Also, can one write mathematical formulas with LibreOffice as one can with PowerPoint?

                Yes, LibreOffice Math is provided specifically for writing mathematical formulas.

                As noted in my reply above, LibreOffice should already be installed and available for use in your existing Linux Mint installation – just spark it up & you should be good to go, er, test… 🙂

                Hope this helps.

                1 user thanked author for this post.
              • #2286678 Reply
                Alex5723
                AskWoody Plus
              • #2286699 Reply
                anonymous
                Guest

                Alex5723 wrote:
                There is a new version of LibreOffice 7.0

                OscarCP is aware of this, Alex. Please reread post #2286661 above, in which he clearly states the following: “This Mac version is the last one before version 7. At the LibreOffice site, it was recommended not to install 7 unless one is an early adopter (and I’m not one).”

              • #2286723 Reply
                anonymous
                Guest

                OscarCP wrote:
                For a quick test, I just installed LibreOffice on my Mac.

                I wrote:
                LibreOffice should already be installed and available for use in your existing Linux Mint installation – just spark it up & you should be good to go, er, test…

                @OscarCP

                Just a quick explanation re the last paragraph in my above post…

                Although it appears from the timestamp that my post was written several hours later, my above post #2286658 was actually written & submitted thirty minutes before your post #2286661.

                So although it may appear that I neglected to read & consider your post (about testing LibreOffice on your Mac) prior to suggesting you test LibreOffice on your Linux Mint installation, please understand that your post simply did not exist at the time. (I’m good, but I’m not “travel-thirty-minutes-into-the-future” good… 🙂 )

                This sort of thing happens sometimes because anonymous posts are moderated & the timestamp on anonymous posts reflects the time of moderator approval (i.e., rather than the time the post was actually submitted).

                Hope this helps (to explain something not obvious but sometimes helpful to understand).

                1 user thanked author for this post.
              • #2286696 Reply
                doriel
                AskWoody Lounger

                You can do this by “printing” into PDF. In fact you can convert everything to PDF like this. Maybe text will be saved as picture, but still does the job for me. Bullzip PDF can also merge multiple files into one PDF. Printing into PDF is very useful tool for me. Not using the MSFT default, cause its somehow malfunctioning.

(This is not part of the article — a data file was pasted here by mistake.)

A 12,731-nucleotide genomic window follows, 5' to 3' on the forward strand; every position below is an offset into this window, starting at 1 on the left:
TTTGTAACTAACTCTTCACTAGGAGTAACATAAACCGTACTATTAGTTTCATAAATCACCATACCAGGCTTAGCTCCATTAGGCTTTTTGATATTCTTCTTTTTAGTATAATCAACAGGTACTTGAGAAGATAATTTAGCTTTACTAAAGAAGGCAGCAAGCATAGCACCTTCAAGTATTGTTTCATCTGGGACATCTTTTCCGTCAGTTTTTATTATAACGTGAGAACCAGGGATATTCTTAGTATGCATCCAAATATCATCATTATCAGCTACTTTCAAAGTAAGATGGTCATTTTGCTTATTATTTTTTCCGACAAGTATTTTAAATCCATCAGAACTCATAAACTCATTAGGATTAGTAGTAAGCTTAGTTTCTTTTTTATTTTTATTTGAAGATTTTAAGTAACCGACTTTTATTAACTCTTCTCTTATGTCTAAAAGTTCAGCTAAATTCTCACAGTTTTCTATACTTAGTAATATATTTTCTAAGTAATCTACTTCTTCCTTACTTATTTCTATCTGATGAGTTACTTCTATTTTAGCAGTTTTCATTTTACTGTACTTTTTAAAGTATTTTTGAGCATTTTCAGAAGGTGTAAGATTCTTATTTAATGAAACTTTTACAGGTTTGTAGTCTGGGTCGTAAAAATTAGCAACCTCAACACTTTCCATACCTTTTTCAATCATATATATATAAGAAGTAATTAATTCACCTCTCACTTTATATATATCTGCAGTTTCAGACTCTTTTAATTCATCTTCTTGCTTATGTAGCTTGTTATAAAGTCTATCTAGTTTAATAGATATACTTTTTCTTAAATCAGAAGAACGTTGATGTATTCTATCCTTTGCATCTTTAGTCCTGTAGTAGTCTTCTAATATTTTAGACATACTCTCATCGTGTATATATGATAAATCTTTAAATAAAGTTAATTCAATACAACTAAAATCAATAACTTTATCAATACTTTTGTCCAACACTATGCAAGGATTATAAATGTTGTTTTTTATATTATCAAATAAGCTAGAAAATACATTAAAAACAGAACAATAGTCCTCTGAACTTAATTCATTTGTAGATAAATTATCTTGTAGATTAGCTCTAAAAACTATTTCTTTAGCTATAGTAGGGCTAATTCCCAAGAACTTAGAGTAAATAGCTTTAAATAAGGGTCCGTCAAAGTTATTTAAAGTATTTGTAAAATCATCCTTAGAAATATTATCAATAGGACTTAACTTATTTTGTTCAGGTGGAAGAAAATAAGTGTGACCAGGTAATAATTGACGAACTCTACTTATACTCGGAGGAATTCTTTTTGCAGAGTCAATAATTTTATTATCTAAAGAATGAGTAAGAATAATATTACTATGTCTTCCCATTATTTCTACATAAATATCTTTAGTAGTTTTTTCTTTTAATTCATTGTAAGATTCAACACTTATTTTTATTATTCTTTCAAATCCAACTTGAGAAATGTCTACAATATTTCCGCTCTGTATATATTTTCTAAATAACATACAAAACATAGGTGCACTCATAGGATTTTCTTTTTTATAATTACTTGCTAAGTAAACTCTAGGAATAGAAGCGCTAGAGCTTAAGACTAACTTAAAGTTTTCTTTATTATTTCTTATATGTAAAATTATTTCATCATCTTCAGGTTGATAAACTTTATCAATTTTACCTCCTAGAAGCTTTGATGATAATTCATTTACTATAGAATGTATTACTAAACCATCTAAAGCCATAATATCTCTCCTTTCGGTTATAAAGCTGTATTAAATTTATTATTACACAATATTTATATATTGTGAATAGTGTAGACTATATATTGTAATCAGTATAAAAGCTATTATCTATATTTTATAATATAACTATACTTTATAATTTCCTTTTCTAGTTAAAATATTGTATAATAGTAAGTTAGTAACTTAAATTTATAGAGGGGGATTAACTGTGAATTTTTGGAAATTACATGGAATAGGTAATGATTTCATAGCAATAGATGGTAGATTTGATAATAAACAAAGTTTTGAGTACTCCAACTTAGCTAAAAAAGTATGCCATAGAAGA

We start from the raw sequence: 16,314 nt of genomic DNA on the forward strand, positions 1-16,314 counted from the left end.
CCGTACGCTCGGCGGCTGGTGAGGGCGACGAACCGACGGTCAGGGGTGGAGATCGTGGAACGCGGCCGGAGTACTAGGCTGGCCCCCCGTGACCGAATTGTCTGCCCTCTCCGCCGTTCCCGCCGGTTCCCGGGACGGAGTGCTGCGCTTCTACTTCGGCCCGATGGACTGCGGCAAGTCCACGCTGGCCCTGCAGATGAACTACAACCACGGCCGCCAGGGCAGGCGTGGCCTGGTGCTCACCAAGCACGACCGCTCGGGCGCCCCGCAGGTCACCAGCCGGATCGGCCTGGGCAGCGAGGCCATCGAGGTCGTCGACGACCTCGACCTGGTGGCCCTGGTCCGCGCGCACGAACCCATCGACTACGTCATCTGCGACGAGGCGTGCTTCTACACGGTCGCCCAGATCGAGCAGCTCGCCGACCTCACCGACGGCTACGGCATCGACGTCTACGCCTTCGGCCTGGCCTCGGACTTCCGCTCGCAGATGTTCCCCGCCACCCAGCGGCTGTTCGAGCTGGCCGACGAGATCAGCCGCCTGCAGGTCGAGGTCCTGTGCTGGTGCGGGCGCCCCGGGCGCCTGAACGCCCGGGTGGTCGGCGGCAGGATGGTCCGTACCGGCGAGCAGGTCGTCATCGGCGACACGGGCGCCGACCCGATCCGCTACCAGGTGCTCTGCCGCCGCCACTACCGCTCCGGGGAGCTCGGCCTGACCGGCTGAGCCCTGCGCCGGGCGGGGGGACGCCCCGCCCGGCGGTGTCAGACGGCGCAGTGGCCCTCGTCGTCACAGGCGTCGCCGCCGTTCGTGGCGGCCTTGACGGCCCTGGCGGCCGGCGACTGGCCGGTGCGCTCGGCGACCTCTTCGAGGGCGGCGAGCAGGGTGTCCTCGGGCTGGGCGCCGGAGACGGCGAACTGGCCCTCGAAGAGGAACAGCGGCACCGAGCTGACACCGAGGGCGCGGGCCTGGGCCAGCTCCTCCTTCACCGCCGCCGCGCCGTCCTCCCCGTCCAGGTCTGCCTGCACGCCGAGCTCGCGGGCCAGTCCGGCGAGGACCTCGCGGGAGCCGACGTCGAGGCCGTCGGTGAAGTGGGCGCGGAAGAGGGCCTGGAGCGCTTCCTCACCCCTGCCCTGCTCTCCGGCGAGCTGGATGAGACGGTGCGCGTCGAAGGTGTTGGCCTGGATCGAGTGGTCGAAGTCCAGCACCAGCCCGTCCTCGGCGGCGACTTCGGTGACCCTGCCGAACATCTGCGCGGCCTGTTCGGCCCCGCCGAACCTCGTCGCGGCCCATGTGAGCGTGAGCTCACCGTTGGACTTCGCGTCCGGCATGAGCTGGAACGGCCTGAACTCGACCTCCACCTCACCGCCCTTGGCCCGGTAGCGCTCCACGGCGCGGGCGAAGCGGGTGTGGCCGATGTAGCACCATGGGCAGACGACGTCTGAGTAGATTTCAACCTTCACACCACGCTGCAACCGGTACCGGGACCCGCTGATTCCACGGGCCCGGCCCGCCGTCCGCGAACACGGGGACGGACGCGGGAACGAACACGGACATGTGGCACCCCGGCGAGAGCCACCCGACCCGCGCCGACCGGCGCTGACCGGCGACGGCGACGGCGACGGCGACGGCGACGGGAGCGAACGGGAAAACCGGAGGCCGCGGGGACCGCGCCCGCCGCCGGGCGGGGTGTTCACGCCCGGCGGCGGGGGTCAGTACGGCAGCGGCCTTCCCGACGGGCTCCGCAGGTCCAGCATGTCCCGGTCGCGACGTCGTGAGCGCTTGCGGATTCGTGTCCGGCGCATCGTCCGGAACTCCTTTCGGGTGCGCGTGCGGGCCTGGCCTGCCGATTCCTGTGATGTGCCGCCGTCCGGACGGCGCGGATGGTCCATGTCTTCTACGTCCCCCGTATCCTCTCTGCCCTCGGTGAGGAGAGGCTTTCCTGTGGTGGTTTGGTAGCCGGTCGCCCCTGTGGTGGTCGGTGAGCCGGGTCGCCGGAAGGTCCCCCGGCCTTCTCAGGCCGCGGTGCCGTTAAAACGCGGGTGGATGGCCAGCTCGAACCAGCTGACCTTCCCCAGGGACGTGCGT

Dell Latitude E6530, Intel Core i5 @ 2.6 GHz, 4GB RAM, W10 1809 Enterprise

                HAL3000, AMD Athlon 200GE @ 3,4 GHz, 8GB RAM, Fedora 29

                • This reply was modified 1 month, 2 weeks ago by doriel.
                1 user thanked author for this post.
        • #2286694 Reply
          doriel
          AskWoody Lounger

          Now this raises for me the question: what can I use to protect myself from the possibility of malware-infected PDF and PowerPoint files when I download, always in these formats

          This is NOT job for MS office, even fully patched O365 I think. Viruses and malware should be detected by special software. Not by outlook or word.

          Dell Latitude E6530, Intel Core i5 @ 2.6 GHz, 4GB RAM, W10 1809 Enterprise

          HAL3000, AMD Athlon 200GE @ 3,4 GHz, 8GB RAM, Fedora 29

      • #2286636 Reply
        Cybertooth
        AskWoody Plus

        Now this raises for me the question: what can I use to protect myself from the possibility of malware-infected PDF and PowerPoint files when I download, always in these formats, technical papers published in journals and, from the sites of technical meetings, the slides of presentations I am interested to have a good look at?

        If it were a Windows machine, I’d recommend HitmanPro.Alert, which stays on the lookout for exploit attempts.

        I’m not familiar with Mac security, but if you’re handling non-sensitive files, then before opening them on your computer you may want to consider uploading them to VirusTotal for automated scanning by dozens of AV engines.

         

        1 user thanked author for this post.
      • #2286704 Reply
        Alex5723
        AskWoody Plus

        At the LibreOffice site, it was recommended not to install 7 unless one is an early adopter (and I’m not one).

        If you’re a technology enthusiast, early adopter or power user, this version is for you!

        I am waiting for the Portable version. I am all three 🙂